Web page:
Cooperative Christian Clinic
Providing health care for those struggling to afford it
For more than 20 years, nonprofit organization Cooperative Christian Ministries and Clinic has cared for the uninsured and underinsured population in Garland County, striving to improve their quality of life with an original mission to provide health care for those who couldn't afford to pay for their own.
With the implementation of the Affordable Care Act in 2014, which reduced the organization's patient base from 1,000 to 150, its mission and the role in the community has changed, as medical insurance is now a reality for many of the underserved in the community. As a result, CCMC has been able to expand its services to the same population in need of assistance.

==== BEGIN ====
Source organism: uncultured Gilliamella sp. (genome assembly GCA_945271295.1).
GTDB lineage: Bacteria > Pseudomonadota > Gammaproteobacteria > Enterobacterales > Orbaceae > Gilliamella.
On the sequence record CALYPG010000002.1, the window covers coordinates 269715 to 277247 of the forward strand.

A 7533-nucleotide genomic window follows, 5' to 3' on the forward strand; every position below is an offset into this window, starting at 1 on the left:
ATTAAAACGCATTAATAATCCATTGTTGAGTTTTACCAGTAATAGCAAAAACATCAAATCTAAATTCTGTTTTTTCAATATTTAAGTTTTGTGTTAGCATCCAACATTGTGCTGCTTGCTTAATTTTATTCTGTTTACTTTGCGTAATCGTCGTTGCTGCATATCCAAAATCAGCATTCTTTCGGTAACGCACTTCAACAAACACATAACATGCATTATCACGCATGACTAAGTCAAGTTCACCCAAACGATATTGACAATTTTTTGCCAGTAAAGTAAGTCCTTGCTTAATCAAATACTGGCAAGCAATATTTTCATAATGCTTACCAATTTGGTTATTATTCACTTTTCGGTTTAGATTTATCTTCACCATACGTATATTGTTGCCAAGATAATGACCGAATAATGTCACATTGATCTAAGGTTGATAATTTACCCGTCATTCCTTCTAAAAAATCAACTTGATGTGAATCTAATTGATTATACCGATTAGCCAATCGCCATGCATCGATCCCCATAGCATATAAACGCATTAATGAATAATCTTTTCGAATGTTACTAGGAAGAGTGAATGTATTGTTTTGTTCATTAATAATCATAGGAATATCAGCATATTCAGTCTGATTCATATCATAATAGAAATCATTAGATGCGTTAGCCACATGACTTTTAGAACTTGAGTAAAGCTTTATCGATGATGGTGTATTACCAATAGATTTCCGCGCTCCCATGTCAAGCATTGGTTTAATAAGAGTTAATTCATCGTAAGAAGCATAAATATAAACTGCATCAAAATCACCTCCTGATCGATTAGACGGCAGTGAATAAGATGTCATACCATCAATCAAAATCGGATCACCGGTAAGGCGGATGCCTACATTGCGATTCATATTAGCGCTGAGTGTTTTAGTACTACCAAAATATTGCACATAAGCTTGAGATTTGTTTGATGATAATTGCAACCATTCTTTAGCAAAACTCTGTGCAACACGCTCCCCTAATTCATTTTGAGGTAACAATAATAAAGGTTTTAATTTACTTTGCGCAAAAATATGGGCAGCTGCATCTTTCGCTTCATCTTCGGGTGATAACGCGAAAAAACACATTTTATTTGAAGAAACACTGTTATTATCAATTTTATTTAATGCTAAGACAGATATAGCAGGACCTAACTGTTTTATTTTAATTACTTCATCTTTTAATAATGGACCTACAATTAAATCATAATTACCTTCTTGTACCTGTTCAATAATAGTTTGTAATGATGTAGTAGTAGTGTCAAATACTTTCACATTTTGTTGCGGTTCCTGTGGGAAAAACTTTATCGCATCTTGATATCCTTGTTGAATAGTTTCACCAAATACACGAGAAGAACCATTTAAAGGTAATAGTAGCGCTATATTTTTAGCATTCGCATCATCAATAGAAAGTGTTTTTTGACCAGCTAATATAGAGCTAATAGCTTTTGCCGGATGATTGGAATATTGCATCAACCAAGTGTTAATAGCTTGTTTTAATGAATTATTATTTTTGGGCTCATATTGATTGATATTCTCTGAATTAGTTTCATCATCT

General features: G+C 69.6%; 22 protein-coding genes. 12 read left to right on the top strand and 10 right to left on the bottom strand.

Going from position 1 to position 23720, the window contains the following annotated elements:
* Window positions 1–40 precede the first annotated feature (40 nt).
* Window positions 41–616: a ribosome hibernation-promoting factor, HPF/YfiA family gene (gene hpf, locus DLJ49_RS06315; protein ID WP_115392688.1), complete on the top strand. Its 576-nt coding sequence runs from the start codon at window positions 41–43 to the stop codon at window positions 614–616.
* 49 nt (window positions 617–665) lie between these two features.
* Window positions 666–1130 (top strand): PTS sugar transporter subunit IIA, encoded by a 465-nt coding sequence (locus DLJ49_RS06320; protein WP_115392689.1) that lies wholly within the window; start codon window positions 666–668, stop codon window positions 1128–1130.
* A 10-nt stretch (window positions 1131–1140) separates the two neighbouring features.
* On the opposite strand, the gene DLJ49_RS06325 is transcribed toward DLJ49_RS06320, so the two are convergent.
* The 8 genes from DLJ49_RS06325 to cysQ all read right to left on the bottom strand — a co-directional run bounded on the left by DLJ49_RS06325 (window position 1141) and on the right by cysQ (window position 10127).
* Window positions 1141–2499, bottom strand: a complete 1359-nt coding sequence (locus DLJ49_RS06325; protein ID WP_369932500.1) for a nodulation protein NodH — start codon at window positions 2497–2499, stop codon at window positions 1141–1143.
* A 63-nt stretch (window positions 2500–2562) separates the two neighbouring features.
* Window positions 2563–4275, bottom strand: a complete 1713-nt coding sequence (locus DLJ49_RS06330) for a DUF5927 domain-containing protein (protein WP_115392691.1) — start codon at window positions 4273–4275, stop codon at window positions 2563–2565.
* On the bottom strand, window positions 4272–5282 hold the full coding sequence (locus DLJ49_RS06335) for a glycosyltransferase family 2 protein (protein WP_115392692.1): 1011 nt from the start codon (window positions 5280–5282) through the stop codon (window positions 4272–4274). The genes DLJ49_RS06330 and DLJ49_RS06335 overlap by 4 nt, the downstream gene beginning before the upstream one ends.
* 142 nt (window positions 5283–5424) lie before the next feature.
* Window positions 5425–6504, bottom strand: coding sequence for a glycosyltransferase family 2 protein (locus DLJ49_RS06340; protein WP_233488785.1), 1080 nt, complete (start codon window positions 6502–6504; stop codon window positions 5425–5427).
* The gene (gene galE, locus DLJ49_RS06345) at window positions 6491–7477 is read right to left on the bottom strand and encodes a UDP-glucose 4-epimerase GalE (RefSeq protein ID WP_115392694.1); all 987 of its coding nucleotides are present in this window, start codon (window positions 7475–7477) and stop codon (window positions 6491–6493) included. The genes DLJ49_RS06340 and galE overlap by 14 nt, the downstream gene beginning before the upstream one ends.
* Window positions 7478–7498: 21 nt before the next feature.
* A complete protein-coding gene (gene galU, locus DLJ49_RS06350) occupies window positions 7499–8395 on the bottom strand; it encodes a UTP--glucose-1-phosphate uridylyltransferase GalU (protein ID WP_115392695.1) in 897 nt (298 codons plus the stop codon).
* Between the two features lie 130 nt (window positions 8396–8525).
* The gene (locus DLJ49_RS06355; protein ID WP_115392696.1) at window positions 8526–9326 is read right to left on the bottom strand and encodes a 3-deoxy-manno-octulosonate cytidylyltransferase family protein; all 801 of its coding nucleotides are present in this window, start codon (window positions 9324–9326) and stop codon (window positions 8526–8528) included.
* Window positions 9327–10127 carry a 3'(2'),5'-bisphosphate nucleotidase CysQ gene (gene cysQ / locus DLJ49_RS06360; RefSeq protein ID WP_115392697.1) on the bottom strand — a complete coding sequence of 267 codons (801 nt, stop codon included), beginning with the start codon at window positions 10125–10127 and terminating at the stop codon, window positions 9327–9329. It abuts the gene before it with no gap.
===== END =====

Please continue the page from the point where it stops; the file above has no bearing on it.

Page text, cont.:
“That allowed us to step back and look at what we were doing and the type of product that we were delivering and who we were serving,” said Lynn Blankenship, CCMC executive director. “We stepped back and decided that poverty was the common denominator through everyone that we saw.”
CCMC still takes care of the population that has no access to medical insurance, but is now able to focus on helping poverty-stricken individuals help themselves out of poverty with case management
Volunteer Rita Monsen, left, and Dr. John Crenshaw see a patient at the Cooperative Christian Ministries and Clinic